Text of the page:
I understand that studies by Lincolnshire county council indicate that a bypass would remove less than 20 per cent. of traffic from the town centre. Consequently, Lincolnshire has made no provision for a bypass scheme in its local transport plan, as the hon. Gentleman knows. However, the authorities worked in partnership with local residents to publish, in December 2006, the transport strategy for Boston. That document recognises the need for, among other things, investment in transport infrastructure. Following an analysis of Boston’s traffic problems, it proposes a number of transport improvements in the short term—up to 2010—and in the longer term.

In the short term, the focus is on improving public transport by introducing a new in-town service, with bus priority measures and real-time passenger information; improving the A16 and A52 main roads in the town to allow traffic to flow more freely, reducing journey times by up to 30 per cent.; introducing car parking improvements and traffic management measures to smooth the flow of through-traffic in Boston; and introducing measures to encourage walking and cycling. Clearly, none of that will happen without funding, and I am pleased to say that through the local transport plan process, the
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Department for Transport is playing a full part in supporting transport investment in Lincolnshire.

Not including major scheme and de-trunked roads maintenance expenditure, we have invested £113 million in the county in the past 5 years. Building on that, the county council was awarded £24.6 million for 2008-09 in the LTP settlement last November. That figure will rise to £28.4 million in 2010-11. Drawing on that investment, its own resources, and those of the borough council, the county council has allocated £10 million to fund the short-term works set out in the transport strategy for Boston.

In the longer term, the transport strategy recognises that there is a need for additional road infrastructure—a local distributor road, as the hon. Gentleman said, and not a fully fledged bypass—to provide traffic with an alternative to travelling through the town centre. A local distributor road, partly funded through developer contributions, would aim to ease access to the town centre and remove through-traffic. I understand the view that one way of delivering extra road infrastructure is with developer contributions, specifically for new housing in Boston, but I hear what he says about potential problems with such contributions because of conflicting policy advice. Boston has signalled its interest in housing growth in its response to the Government’s invitation for bids for new growth point status.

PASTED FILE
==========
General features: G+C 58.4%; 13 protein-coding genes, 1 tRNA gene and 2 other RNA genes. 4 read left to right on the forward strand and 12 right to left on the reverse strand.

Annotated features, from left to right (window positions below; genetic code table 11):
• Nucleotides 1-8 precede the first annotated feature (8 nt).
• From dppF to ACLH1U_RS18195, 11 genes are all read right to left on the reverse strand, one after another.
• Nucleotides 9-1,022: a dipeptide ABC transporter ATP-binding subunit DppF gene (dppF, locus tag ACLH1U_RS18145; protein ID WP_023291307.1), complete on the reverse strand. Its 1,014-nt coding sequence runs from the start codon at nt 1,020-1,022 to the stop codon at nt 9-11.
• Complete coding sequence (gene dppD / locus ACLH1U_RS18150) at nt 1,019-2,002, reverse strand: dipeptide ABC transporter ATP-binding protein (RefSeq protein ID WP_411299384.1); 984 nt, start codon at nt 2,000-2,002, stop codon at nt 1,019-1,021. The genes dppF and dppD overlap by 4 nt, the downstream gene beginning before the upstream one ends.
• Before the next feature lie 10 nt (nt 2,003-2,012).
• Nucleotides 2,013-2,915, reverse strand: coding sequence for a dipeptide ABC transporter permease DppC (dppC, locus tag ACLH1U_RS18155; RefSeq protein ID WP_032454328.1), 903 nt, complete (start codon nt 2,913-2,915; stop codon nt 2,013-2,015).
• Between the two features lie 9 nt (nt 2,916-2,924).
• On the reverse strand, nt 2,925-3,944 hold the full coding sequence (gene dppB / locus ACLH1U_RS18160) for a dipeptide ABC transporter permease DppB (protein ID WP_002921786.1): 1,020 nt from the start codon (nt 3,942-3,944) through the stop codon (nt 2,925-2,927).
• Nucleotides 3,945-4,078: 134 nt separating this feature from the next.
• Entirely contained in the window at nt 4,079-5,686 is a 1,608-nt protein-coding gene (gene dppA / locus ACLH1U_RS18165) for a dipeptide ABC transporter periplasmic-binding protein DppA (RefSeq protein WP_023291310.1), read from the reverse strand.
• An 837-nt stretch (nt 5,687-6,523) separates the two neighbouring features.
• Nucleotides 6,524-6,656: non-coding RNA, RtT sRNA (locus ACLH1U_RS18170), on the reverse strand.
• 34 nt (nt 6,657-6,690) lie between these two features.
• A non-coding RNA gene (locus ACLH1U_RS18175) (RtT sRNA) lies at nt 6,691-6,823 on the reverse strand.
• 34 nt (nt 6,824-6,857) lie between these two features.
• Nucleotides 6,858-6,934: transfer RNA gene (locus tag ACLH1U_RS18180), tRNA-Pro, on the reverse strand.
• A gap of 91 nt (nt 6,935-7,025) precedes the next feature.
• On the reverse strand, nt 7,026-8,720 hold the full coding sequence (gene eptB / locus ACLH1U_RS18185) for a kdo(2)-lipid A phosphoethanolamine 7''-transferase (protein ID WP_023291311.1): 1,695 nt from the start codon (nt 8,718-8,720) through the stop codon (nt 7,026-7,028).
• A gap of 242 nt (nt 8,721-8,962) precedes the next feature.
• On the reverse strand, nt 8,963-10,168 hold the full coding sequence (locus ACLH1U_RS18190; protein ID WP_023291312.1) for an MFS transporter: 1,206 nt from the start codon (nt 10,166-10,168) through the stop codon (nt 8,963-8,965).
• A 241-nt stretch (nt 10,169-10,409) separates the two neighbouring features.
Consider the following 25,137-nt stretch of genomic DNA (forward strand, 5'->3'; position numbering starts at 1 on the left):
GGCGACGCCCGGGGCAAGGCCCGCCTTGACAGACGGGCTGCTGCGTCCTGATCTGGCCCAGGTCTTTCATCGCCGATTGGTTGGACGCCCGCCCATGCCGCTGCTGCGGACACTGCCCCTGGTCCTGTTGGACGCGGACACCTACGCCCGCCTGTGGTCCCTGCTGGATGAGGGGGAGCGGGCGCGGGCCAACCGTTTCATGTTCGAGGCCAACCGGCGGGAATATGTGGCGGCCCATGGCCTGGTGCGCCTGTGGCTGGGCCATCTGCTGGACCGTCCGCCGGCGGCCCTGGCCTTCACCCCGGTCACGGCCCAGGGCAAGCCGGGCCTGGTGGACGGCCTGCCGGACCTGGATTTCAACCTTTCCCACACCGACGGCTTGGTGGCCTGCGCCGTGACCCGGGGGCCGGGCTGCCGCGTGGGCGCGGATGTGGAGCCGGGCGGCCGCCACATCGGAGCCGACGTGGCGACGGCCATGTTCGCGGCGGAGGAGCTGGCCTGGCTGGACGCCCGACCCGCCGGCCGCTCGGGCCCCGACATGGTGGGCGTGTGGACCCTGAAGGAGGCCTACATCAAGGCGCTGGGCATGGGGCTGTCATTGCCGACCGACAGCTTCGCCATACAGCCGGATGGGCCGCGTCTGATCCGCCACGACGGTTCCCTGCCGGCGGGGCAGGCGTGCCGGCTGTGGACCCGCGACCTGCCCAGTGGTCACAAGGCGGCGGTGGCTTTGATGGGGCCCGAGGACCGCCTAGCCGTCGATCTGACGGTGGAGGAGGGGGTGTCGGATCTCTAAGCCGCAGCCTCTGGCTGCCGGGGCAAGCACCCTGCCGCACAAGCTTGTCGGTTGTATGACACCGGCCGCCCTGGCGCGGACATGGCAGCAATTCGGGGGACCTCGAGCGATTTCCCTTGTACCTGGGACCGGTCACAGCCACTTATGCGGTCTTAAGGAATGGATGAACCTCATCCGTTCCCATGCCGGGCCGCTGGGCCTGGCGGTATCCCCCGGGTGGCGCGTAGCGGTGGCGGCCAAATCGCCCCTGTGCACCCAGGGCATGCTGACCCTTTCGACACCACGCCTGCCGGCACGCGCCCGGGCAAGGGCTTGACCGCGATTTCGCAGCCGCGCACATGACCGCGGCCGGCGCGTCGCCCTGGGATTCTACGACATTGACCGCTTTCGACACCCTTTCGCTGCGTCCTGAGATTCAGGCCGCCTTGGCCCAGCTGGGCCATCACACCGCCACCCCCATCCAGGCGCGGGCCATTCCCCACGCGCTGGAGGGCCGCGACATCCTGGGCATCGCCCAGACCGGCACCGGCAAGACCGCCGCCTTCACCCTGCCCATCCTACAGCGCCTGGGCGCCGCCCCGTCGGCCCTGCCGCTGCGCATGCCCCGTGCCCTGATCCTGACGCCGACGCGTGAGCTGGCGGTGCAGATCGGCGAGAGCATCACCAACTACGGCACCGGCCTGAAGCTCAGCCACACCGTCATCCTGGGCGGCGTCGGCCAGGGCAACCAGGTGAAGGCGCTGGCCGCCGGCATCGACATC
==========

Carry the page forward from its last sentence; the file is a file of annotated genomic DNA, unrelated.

The borough council envisages that a local distributor road could be a key component of the economic development of the town, but as the hon. Gentleman will be aware, it is not quite as simple as that. As he says, in considering the case for new development in or around Boston, one critical factor that must not be overlooked is the risk of flooding, whether that be from rising sea levels or extreme weather resulting from global warming. I am pleased that, in recognition of the need to consider all the relevant implications of new development, interested parties are working together to devise a coastal strategy that will balance the benefits of regeneration through development with the risk of flooding. I applaud the input of the local authorities—East Lindsey and South Holland district councils, Lincolnshire county council and Boston borough council—which are working with the East Midlands Development Agency, the Environment Agency, the East Midlands regional assembly and the Government office for the east midlands.